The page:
Human RPE cultures have proved invaluable in understanding the structure and function of these cells. Eventually it should be possible to culture these cells for clinical application, using the most compatible substrate. The RPE layer plays a crucial role in the development of neuroretina from the neuroectoderm during embryonic stages through various factors like fibroblast growth factor (FGF), microphthalmia transcription factor (MITF) etc.23 In future, these cells or the factors derived from these cells may also help induce photoreceptor differentiation in neural cells or other primitive undifferentiated cells in vitro. We believe that new techniques of culturing RPE cells will improve our understanding of their pathophysiology and may serve as a good research tool.

In conclusion primary adult human RPE cell cultures, which retain their epithelial morphology in vitro, may be established from cadaver eyeballs using human amniotic membranes as substrate. This study also proves that the cells isolated by mechanical dissociation yield significantly earlier growth in cultures compared to the isolation by enzymatic digestion.


We thank Dr. Bienvenido V. Castillo for his invaluable advice and guidance. We are also grateful to the Ramayamma Eye Bank for providing us the preserved human amniotic membranes

1. Thumann G, Hinton DRRyan SJ, Langmore SE, Hinton D, Ogden TE Chapter 7-Cell biology of the retinal pigment epithelium, The Retina Vol. 1, Basic science and inherited retinal disease. 2000 London Mosby-Year Book
2. Young R. Pathophysiology of age related macular degeneration Surv Ophthalmol. 1987;37:291–306
3. Sheedlo H, Li L, Turner J. Photoreceptor rescue in the dystrophic retina by transplantation of retinal pigment epithelium Int Rev Cytol. 1992;138:1–49
4. Smith DT. The pigmented epithelium of the embryo chick′s eye studied in vivo and in vitro Bull Johns Hopkins Hosp. 1920;31:239–40
5. Mannagh J, Arya DV, Irvine AR. Tissue culture of human retinal pigment epithelium Invest Ophthalmol. 1973;12:52–3
6. Flood MT, Gouras P, Kjeldbye H. Growth characteristics and ultrastructure of human retinal pigment epithelium in vitro Invest Ophthalmol Vis Sci. 1980;19:1309–20
7. Mayerson PL, Hall MO, Clark V, Abrams T. An improved method for isolation and culture of rat retinal pigment epithelial cells Invest Ophthalmol Vis Sci. 1985;26:1599–609
8. Castillo B, Little CW, Cerro CD, Cerro MD. An improved method of isolating fetal human retinal pigment epithelium Curr Eye Res. 1995;14:677–83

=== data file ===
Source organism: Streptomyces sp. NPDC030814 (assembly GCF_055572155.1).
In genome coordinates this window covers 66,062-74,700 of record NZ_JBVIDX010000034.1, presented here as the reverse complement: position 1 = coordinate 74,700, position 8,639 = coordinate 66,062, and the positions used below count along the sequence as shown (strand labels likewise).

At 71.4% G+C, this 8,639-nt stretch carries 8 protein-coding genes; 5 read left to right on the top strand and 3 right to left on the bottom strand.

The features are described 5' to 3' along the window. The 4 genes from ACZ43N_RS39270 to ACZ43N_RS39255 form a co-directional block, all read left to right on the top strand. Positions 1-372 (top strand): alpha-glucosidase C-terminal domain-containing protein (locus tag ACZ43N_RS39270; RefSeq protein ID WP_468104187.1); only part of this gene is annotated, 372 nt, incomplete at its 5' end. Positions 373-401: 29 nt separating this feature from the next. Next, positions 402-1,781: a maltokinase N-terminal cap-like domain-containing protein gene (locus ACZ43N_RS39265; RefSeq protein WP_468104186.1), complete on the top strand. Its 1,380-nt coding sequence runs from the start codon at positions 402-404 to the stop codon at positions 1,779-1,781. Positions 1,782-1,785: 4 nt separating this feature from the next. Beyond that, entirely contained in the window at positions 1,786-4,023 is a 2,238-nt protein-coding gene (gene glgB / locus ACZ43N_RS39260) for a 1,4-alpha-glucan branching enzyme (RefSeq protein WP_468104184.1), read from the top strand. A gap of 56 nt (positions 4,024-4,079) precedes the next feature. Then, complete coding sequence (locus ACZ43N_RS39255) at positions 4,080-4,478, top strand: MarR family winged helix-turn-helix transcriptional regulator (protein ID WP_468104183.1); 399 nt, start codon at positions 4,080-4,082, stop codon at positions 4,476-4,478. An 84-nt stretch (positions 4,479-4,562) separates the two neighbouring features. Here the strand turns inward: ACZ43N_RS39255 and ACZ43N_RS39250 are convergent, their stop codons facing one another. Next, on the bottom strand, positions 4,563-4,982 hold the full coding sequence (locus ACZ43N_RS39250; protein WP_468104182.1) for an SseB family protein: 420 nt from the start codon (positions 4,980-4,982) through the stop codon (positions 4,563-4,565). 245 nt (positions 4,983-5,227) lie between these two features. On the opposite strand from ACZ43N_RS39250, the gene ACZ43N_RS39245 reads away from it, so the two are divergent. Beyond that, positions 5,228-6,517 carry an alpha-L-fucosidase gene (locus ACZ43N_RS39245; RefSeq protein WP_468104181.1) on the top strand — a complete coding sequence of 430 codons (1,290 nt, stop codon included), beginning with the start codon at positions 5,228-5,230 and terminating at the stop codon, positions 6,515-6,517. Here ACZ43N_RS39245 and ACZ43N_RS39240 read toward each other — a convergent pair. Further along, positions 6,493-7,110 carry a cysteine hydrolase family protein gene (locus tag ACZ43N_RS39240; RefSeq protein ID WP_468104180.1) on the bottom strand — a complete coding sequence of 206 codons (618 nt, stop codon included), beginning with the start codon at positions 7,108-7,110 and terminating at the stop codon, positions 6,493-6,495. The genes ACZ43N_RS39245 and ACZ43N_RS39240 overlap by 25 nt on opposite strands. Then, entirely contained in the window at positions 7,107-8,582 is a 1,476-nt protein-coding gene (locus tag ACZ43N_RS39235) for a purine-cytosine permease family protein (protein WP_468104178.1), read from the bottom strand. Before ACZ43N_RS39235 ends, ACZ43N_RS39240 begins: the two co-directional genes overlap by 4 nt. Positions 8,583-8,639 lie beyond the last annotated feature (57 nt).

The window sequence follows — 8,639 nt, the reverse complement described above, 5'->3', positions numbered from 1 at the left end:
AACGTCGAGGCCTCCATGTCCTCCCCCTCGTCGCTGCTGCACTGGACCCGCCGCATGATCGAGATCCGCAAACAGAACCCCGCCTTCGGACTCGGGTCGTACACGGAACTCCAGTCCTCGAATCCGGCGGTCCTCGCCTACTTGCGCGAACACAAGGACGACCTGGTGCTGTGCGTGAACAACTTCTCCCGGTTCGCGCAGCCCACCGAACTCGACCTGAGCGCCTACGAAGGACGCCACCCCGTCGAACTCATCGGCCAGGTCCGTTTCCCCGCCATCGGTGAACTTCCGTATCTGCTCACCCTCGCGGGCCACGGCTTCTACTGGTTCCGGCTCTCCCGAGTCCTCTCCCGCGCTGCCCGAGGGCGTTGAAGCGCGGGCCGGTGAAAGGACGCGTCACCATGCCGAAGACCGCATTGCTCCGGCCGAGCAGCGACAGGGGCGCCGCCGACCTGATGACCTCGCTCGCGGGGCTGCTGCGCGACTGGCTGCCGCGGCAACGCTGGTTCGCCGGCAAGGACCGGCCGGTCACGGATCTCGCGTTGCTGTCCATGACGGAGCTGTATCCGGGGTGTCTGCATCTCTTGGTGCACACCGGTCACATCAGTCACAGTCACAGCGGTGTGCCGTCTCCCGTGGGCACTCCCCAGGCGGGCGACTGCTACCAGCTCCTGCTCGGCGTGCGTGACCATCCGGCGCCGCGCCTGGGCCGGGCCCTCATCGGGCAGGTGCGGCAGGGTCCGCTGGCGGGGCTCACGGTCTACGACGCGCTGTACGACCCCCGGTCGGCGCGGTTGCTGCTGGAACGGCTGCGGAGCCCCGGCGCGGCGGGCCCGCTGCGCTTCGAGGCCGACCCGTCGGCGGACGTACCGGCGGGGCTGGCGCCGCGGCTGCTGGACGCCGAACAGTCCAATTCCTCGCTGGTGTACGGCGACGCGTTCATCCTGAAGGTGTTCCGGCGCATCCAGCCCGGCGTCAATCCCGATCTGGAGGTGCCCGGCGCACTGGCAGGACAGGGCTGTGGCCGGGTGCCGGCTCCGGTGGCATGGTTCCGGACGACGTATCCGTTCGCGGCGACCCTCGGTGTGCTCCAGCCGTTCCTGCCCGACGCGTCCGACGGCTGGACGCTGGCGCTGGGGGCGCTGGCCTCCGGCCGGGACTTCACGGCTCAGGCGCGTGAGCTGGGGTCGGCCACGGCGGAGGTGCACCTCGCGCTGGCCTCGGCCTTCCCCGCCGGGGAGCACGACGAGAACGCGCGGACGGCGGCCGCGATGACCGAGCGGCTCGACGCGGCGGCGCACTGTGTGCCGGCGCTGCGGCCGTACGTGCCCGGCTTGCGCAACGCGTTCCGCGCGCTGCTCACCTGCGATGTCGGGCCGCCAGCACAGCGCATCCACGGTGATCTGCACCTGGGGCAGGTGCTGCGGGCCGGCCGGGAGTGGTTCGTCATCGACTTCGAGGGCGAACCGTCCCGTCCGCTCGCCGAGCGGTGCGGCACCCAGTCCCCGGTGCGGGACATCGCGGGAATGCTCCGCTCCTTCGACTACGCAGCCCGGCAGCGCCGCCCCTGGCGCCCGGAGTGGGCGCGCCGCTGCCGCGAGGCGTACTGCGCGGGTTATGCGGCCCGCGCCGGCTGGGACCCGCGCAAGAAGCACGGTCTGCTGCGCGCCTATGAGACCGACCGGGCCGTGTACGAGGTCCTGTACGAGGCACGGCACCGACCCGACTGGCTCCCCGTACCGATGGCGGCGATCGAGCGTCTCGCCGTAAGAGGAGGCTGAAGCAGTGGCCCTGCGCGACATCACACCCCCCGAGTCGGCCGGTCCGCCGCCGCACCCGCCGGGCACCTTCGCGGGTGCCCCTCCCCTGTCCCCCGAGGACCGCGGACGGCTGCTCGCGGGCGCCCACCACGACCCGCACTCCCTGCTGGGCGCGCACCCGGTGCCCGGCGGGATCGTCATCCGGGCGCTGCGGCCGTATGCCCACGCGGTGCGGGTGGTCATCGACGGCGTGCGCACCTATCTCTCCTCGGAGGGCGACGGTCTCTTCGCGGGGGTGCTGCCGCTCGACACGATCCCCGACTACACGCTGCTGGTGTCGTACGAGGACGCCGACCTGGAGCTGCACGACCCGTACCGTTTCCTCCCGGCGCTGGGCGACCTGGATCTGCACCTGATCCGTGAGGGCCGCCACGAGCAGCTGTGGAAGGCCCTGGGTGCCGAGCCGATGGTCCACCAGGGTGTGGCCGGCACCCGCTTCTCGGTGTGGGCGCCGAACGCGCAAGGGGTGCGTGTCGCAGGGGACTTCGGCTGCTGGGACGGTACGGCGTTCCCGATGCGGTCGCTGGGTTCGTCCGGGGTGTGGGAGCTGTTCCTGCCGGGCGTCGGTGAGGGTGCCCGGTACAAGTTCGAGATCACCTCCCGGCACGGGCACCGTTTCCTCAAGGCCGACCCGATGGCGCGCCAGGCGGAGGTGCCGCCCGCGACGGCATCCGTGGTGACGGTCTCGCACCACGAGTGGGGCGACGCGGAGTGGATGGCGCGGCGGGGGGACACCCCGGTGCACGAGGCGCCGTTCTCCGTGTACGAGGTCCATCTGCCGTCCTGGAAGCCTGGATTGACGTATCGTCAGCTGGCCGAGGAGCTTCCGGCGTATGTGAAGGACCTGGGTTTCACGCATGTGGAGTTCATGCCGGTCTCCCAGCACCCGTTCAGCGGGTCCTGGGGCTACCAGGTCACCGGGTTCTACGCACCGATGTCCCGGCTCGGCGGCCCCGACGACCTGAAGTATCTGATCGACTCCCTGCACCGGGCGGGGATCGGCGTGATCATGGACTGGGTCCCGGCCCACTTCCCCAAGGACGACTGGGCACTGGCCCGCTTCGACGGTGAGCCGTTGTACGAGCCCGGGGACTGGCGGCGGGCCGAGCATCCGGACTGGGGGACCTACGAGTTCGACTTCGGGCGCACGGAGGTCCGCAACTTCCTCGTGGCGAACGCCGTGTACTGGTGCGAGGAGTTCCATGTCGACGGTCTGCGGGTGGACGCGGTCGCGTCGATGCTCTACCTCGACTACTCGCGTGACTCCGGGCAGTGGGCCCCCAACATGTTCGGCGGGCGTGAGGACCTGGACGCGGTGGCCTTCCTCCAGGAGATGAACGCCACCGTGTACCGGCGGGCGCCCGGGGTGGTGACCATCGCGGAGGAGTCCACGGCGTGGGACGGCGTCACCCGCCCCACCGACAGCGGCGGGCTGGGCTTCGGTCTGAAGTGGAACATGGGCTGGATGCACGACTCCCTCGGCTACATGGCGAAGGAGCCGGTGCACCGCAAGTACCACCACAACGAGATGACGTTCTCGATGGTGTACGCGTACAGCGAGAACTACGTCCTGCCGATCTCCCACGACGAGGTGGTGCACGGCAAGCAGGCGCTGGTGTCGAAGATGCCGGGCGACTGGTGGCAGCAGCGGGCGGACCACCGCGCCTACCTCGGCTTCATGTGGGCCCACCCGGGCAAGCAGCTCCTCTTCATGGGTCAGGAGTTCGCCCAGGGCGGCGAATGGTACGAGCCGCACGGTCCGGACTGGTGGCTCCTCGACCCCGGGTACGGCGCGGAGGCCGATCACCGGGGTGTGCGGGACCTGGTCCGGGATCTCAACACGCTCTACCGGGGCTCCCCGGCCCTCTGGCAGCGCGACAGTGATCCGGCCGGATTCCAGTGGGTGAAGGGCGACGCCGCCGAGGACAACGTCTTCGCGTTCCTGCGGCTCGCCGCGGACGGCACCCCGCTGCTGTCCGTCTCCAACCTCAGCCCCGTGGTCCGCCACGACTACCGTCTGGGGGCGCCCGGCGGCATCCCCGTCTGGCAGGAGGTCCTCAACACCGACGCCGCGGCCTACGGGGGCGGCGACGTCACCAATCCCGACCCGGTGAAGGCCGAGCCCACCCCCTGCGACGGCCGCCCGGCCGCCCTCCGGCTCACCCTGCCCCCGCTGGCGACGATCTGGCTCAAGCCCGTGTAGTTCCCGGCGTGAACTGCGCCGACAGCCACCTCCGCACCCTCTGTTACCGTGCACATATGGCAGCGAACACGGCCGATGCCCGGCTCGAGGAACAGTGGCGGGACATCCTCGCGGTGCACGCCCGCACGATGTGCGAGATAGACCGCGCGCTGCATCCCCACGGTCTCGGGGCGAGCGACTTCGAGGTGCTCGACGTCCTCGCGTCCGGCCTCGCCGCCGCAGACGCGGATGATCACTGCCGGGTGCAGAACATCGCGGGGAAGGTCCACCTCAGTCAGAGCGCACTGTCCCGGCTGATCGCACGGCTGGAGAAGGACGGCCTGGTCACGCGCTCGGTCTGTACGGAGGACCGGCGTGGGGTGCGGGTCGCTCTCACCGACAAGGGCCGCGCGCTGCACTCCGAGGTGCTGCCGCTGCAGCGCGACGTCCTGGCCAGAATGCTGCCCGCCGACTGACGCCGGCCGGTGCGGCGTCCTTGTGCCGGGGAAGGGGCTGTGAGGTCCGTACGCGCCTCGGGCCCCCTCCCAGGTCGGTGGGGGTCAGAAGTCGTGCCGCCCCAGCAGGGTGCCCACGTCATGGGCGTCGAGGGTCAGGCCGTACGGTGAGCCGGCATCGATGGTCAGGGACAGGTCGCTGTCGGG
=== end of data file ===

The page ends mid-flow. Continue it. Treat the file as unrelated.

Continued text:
9. Von Rekum HA, Okano T, Kim SW, Bernstein PS. Maintenance of retinoid metabolism in human retinal pigment epithelial cell culture Exp Eye Res. 1999;69:97–107
10. Lu L, Kam LC, Hasenbein M, Bizios R, Mikos AG. Retinal pigment epithelial cell function on substrates with chemically micropatterned surfaces Biomaterials. 1999;20:2351–61
11. Farrokh-Siar , Rezai KA, Patel SC, Earnest JT. Cryoprecipitate: An autologous substrate for human fetal retinal pigment epithelium Curr Eye Res. 1999;19:89–94
12. Dutt K, Scott MM, Del Monte M, Brenman M, Hanis-Hookns , Kaplan HJ, et al Extracellular matrix mediated growth and differentiation in human retinal pigment epithelial cell line 0041 Curr Eye Res. 1991;10:1089–100
13. Capeans C, Pineiro A, Pardo M, et al Amniotic membrane as support for human retinal pigment epithelium (RPE) cell growth Acta Ophthalmol Scand. 2003;81:271–7
14. Meller D, Tseng SCG. In vitro conjunctival epithelial differentiation on preserved human amniotic membrane Invest Ophthalmol Vis Sci. 1998;39:S428–9
15. Cho B, Djalilian AR, Obstrisch WF, Matteson DM, Chan CC, Holland EJl. Conjunctival epithelial cells cultured on human amniotic membrane do not transdifferentiate into corneal epithelial type cells Invest Ophthalmol Vis Sci. 1998;39:S428–9
16. Nakumura T, Endo KI, Cooper LJ, Fullwood NJ, Tanifuji N, Tsuzuki M, et al The successful culture and autologous transplantation of rabbit oral mucosal epithelial cells on amniotic membrane Invest Ophthalmol Vis Sci. 2003;44:106–16
17. Meller D, Pires RTF, Tseng SCG. Ex vivo preservation and expansion of human limbal epithelial stem cells on amniotic membrane cultures Br J Ophthalmol. 2002;86:963–71
18. Sangwan VS, Vemuganti GK, Iftekhar G, Bansal AK, Rao GN. Use of autologous cultured limbal and conjunctival epithelium in a patient with severe bilateral ocular surface disease induced by acid injury Cornea. 2003;22:478–81
19. Vemuganti GK, Kashyap S, Sangwan VS, Singh S. Ex-vivo potential of cadaveric and fresh limbal tissues to regenerate cultured epithelium Indian J Ophthalmol. 2004;52:113–20
20. Sangwan VS, Vemuganti GK, Singh S, Balasubramanian D. Successful reconstruction of damaged ocular outer surface in humans using limbal and conjunctival stem cell culture methods Biosci Rep. 2003;23:169–74
21. Grisanti S, Guidry C. Transdifferentiation of retinal pigment epithelial cells from epithelial to mesenchymal phenotype Invest Ophthalmol Vis Sci. 1995;36:391–405
22. Ishida M, Lui GM, Yamani A, Sugina IK, Zarbin MA. Culture of human retinal pigment epithelial cells from peripheral scleral flap biopsies Curr Eye Res. 1998;17:392–402
23. Nguyen MT, Arnheiter H. Signaling and transcriptional regulation in early mammalian eye development: A link between FGF and MITF Development. 2000;127:3581–91

Financial Support: This work was funded by the Hyderabad Eye Research Foundation

Proprietary Interest: None


Adult cadaver eyeballs; amniotic membranes; epithelial morphology; human retinal pigment epithelium cultures; mechanical dissection

© 2005 Indian Journal of Ophthalmology | Published by Wolters Kluwer – Medknow